LONDON – British Prime Minister Boris Johnson will hold a media briefing on COVID-19 on Wednesday as he faces a second wave of coronavirus outbreaks and outrage on his party over restrictions on citizens.
Britain, with the highest number of official deaths in Europe, reported 7 143 new cases of coronavirus on Tuesday, the highest number of deaths to date, and 71 deaths, the worst ever since July.
Johnson, who was due to apologize after confusing local laws, is facing outrage from his Conservative party over major limitations in the history of the era of peace that is destroying the economy.
“The price we can’t pay is that we will not contribute to parliamentary democracy and the rule of law to fight the virus – these things are very important,” said Steve Baker, one of the party’s leading terrorists.
“We need prior approval of measures, major national measures and a regional level that undermines human freedom,” Baker told the BBC ahead of a debate in the House of Commons on Johnson’s COVID-19 measures.
Large swathes in the United Kingdom and tens of millions of citizens are below the local limits brought in to try to reduce the second wave of COVID-19 infections. The country has reported that more than 42,072 people have died from the virus – the fifth death toll in the world.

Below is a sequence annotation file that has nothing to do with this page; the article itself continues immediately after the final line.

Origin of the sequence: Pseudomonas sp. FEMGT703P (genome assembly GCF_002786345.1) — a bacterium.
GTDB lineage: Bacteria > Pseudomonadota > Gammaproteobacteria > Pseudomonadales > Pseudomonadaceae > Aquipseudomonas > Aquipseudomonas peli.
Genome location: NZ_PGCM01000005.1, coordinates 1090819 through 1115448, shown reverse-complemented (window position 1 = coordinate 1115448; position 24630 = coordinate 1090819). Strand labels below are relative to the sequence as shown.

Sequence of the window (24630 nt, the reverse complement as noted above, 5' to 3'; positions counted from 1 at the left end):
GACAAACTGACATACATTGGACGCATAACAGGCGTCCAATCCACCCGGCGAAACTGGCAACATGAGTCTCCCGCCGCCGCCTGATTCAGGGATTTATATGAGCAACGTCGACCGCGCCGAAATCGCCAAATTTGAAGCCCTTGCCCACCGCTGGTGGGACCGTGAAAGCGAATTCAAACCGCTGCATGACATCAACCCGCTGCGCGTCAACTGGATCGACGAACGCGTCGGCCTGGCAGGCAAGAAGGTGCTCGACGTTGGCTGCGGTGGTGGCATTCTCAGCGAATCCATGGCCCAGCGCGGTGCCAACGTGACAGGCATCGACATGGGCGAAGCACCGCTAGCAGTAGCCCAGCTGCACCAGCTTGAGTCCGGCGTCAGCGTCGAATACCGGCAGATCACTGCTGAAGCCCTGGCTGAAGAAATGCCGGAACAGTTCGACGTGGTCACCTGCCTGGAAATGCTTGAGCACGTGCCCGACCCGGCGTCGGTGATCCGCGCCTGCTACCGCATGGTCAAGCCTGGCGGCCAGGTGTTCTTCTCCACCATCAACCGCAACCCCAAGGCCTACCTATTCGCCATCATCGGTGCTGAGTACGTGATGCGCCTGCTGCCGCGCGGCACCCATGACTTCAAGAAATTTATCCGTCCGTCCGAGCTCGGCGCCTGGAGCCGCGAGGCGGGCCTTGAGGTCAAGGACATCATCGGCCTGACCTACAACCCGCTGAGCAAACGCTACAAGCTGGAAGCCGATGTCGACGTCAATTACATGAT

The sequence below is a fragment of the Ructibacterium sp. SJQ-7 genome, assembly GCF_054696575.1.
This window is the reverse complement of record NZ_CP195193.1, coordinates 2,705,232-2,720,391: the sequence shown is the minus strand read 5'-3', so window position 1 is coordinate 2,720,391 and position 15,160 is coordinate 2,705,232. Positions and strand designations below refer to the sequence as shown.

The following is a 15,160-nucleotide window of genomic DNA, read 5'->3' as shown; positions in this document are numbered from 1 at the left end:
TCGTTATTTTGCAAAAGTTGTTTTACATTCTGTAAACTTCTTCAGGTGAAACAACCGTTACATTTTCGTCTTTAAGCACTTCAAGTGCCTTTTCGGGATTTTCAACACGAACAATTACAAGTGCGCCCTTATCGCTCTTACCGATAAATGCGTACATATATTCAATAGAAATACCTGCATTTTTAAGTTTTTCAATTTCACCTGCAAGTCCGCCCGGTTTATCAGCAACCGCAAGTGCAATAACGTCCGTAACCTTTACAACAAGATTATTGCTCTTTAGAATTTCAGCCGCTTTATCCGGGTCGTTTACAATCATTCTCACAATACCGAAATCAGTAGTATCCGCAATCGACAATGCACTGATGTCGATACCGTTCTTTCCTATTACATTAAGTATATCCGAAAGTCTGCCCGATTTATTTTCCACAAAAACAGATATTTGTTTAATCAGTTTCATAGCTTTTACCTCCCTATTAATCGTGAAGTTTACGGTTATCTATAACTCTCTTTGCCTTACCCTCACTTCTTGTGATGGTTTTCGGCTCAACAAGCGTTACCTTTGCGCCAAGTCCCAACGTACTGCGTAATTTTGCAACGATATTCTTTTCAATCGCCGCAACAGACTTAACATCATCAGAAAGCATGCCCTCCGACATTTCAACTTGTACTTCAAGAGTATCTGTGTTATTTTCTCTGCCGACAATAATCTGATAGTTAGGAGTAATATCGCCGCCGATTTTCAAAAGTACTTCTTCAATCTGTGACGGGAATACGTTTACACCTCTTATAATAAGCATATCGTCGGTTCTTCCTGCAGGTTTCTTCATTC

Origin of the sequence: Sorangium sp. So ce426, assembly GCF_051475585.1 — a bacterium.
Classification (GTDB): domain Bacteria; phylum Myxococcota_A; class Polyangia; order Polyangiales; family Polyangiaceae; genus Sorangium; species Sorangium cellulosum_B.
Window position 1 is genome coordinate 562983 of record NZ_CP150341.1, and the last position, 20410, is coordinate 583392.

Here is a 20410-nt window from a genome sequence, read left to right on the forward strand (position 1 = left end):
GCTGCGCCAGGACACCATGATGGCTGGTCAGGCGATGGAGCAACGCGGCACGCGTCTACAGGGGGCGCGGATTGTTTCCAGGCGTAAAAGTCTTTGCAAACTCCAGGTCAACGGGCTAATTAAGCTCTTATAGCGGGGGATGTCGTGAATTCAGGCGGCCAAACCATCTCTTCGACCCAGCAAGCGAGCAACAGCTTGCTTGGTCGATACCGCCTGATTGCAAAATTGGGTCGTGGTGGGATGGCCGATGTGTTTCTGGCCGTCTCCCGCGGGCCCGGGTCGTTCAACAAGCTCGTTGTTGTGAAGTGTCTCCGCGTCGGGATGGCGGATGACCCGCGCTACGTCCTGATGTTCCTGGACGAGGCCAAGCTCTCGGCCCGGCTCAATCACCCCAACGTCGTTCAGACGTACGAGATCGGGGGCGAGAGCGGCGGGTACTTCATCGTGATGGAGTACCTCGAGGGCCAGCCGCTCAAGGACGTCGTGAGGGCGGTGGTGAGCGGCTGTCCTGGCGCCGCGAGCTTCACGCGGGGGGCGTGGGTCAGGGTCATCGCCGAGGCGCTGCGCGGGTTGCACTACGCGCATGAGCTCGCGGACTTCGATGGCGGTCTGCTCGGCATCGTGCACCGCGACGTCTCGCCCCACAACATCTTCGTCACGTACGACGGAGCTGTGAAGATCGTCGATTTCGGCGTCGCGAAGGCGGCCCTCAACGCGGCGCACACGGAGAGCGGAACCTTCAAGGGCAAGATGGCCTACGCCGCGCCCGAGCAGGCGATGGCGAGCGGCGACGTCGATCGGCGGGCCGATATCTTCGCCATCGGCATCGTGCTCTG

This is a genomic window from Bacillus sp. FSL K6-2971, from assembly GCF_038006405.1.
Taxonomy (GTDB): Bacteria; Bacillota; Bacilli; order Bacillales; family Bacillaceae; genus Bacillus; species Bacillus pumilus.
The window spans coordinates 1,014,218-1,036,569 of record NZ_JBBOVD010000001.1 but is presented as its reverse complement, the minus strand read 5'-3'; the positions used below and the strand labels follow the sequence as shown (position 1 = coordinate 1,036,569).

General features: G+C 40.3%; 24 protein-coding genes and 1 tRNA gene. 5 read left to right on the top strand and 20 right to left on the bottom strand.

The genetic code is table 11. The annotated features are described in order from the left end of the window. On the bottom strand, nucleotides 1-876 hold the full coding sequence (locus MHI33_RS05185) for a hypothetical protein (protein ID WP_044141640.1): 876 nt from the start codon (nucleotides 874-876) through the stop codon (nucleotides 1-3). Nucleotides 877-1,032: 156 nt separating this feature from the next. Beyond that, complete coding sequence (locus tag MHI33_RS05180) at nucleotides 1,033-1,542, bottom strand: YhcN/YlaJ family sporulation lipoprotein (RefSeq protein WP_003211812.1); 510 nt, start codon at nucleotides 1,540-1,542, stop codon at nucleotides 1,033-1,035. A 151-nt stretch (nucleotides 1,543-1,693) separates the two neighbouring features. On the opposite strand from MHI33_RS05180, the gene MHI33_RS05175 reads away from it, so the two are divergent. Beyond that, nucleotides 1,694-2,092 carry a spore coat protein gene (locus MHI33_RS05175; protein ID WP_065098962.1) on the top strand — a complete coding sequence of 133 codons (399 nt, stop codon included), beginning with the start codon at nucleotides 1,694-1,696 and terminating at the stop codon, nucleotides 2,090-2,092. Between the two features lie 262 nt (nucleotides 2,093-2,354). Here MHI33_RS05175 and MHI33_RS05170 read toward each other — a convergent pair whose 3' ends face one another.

While Johnson battled both the COVID-19 and the disagreements between the parties, economic damage was revealed: The United Kingdom economy fell by a record 19.8% in the second quarter of 2020 – more than any other major developed economy.
The United Kingdom is borrowing more than at any time since World War II when unemployment soared and some businesses complained that Johnson’s ban was killing a livelihood.
Johnson, who became seriously ill earlier this year with COVID-19, says the virus must be controlled otherwise death and economic damage will make it less serious.
But a series of non-governmental measures, a lack of consolidation and growing fatigue in regulation have fueled erratic growth – and further confusion – with the COVID-19 restrictions.